Common wisdom holds that communication is impossible when messages are costless and communicators have totally opposed interests. This article demonstrates that such wisdom is false. Non-convergent dynamics can sustain partial information transfer even in a zero-sum signalling game. In particular, I investigate a signalling game in which messages are free, the state-act payoffs resemble rock–paper–scissors, and senders and receivers adjust their strategies according to the replicator dynamic. This system exhibits Hamiltonian chaos and trajectories do not converge to equilibria. This persistent (...)
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  17.  46
    Transferring Morality to Human–Nonhuman Chimeras.Monika Piotrowska - 2014 - American Journal of Bioethics 14 (2):4-12.
    Human–nonhuman chimeras have been the focus of ethical controversies for more than a decade, yet some related issues remain unaddressed. For example, little has been said about the relationship between the origin of transferred cells and the morally relevant capacities to which they may give rise. Consider, for example, a developing mouse fetus that receives a brain stem cell transplant from a human and another that receives a brain stem cell transplant from a dolphin. If both chimeras acquire morally relevant (...)
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  18. Internationale Beziehungen: Aktuelle Forschungsfelder, Wissensorganisation Und Berufsorientierung: Festschrift Zum 60. Geburtstag von Prof. Dr. Phil. Habil. Monika Medick-Krakau. [REVIEW]Alexander Brand, Stefan Robel & Monika Medick-Krakau (eds.) - 2008 - Tudpress.
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  19. The Second Person in the Theory of Mind Debate.Monika Dullstein - 2012 - Review of Philosophy and Psychology 3 (2):231-248.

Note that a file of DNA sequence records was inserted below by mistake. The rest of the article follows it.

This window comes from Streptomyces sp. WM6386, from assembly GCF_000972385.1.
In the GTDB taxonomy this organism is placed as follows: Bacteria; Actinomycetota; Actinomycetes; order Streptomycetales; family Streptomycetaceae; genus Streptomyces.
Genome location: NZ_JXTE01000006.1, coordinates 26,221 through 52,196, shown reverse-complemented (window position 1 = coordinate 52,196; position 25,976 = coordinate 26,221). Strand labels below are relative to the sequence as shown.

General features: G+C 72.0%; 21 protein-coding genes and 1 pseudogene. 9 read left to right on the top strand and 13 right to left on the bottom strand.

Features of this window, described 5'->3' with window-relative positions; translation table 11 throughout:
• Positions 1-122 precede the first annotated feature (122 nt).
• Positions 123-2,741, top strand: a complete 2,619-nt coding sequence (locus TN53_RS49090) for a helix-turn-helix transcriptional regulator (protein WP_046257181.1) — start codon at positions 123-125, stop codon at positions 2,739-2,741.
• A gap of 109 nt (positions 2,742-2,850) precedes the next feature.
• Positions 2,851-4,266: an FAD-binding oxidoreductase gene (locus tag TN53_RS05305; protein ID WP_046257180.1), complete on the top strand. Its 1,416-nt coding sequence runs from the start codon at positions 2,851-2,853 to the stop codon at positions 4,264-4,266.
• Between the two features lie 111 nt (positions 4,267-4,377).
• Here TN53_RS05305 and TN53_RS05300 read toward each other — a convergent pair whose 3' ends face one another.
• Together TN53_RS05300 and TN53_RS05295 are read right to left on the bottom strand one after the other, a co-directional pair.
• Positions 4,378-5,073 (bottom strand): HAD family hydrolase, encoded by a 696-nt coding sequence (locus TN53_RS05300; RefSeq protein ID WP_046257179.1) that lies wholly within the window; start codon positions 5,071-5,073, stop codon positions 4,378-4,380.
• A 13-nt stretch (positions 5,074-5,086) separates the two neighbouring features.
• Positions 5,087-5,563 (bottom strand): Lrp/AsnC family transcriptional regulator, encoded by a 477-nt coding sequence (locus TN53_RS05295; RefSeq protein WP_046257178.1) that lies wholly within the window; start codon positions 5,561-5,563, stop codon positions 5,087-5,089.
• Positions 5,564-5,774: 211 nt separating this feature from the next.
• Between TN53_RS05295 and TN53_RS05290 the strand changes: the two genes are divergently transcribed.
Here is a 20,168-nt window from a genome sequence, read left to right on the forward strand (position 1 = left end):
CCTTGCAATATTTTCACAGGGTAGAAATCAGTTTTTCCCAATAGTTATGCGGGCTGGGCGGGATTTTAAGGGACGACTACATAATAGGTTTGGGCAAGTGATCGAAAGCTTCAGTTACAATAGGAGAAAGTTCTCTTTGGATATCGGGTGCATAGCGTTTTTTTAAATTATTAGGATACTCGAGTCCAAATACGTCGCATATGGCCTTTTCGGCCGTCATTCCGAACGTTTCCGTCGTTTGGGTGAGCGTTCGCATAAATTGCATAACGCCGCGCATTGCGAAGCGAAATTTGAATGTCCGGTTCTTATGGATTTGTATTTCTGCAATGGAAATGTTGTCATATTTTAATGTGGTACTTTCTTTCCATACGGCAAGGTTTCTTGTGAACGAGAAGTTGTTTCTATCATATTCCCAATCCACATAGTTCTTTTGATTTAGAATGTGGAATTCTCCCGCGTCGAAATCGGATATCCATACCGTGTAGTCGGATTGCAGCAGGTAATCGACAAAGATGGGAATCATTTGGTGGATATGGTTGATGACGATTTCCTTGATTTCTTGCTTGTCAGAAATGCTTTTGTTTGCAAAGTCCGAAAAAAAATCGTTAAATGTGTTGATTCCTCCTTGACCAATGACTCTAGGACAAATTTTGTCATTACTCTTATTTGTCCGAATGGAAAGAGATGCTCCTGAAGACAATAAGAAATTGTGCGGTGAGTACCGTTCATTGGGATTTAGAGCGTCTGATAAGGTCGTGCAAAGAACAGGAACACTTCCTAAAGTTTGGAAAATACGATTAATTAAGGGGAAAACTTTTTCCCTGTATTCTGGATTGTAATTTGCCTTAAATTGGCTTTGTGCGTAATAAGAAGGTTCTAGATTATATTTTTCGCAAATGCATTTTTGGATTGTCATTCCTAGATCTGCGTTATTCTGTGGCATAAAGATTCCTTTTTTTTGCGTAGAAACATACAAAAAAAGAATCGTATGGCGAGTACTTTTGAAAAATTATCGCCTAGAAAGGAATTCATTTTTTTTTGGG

It has become increasingly common to talk about the second person in the theory of mind debate. While theory theory and simulation theory are described as third person and first person accounts respectively, a second person account suggests itself as a viable, though wrongfully neglected third option. In this paper I argue that this way of framing the debate is misleading. Although defenders of second person accounts make use of the vocabulary of the theory of mind debate, they understand some (...)
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  20. Why is an Egg Donor a Genetic Parent, but Not a Mitochondrial Donor?Monika Piotrowska - 2019 - Cambridge Quarterly of Healthcare Ethics 28 (3):488-498.
    What’s the basis for considering an egg donor a genetic parent but not a mitochondrial donor? I will argue that a closer look at the biological facts will not give us an answer to this question because the process by which one becomes a genetic parent, i.e., the process of reproduction, is not a concept that can be settled by looking. It is, rather, a concept in need of philosophical attention. The details of my argument will rest on recent developments (...)
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  21. How Brains Make Chaos in Order to Make Sense of the World.Christine A. Skarda & Walter J. Freeman - 1987 - Behavioral and Brain Sciences 10 (2):161-173.
  22.  53
    Chaos.Robert Bishop - 2015 - Stanford Encyclopedia of Philosophy.
    The big news about chaos is supposed to be that the smallest of changes in a system can result in very large differences in that system's behavior. The so-called butterfly effect has become one of the most popular images of chaos. The idea is that the flapping of a butterfly's wings in Argentina could cause a tornado in Texas three weeks later. By contrast, in an identical copy of the world sans the Argentinian butterfly, no such storm would have arisen (...)
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  23.  1
    Alfred Tarski and the "Concept of Truth in Formalized Languages": A Running Commentary with Consideration of the Polish Original and the German Translation.Monika Gruber - 2016 - Cham, Switzerland: Springer Verlag.
    This book provides a detailed commentary on the classic monograph by Alfred Tarski, and offers a reinterpretation and retranslation of the work using the original Polish text and the English and German translations. In the original work, Tarski presents a method for constructing definitions of truth for classical, quantificational formal languages. Furthermore, using the defined notion of truth, he demonstrates that it is possible to provide intuitively adequate definitions of the semantic notions of definability and denotation and that the notion (...)
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  24.  56